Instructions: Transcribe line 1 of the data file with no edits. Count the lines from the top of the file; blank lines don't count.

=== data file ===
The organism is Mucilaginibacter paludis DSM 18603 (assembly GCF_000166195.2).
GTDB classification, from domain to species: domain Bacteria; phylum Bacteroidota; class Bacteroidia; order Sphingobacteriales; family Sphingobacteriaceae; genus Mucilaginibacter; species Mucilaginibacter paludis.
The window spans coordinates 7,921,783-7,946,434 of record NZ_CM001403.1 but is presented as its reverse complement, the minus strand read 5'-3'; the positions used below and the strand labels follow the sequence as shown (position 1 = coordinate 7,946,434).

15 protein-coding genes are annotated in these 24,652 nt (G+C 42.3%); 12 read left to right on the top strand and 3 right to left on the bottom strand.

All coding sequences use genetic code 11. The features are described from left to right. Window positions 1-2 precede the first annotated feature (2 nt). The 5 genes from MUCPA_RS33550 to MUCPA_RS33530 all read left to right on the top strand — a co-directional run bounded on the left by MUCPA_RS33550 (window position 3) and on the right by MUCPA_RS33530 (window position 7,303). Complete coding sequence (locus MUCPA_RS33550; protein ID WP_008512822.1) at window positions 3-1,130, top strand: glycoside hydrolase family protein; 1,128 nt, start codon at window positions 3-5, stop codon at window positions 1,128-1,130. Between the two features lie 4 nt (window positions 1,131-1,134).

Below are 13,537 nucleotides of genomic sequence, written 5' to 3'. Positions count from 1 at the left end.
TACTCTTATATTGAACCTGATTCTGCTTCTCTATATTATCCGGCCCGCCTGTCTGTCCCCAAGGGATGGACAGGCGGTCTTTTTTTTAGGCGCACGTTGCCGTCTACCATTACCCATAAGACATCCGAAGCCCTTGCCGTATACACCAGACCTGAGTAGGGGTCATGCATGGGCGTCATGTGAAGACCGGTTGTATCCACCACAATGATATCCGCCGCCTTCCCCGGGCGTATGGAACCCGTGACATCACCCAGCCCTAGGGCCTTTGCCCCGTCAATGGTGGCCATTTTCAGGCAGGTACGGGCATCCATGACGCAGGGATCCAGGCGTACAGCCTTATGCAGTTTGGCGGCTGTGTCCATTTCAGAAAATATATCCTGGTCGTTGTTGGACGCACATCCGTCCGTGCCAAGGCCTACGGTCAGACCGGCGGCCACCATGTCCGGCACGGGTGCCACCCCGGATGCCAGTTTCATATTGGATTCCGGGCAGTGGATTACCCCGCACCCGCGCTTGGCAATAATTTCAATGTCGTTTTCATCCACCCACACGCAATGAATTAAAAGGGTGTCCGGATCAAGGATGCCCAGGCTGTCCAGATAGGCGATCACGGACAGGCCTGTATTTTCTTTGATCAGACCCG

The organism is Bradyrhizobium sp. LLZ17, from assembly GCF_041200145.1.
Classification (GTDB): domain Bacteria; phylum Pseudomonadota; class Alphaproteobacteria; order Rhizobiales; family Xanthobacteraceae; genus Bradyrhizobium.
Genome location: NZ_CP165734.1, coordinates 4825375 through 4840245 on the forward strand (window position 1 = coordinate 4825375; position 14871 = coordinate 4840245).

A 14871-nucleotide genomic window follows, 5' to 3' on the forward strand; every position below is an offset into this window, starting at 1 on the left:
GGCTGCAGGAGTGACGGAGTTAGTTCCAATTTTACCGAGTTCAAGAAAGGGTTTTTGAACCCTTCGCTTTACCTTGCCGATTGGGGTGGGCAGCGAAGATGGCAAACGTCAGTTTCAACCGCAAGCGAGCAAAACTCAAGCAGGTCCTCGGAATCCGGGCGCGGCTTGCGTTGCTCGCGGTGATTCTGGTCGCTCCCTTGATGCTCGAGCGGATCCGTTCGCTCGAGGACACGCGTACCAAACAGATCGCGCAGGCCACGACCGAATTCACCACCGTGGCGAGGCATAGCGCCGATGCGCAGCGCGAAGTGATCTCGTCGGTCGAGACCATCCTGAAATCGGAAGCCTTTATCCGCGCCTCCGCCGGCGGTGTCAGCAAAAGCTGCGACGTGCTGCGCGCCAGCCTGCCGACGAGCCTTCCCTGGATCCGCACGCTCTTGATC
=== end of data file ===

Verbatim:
The organism is Mucilaginibacter paludis DSM 18603 (assembly GCF_000166195.2).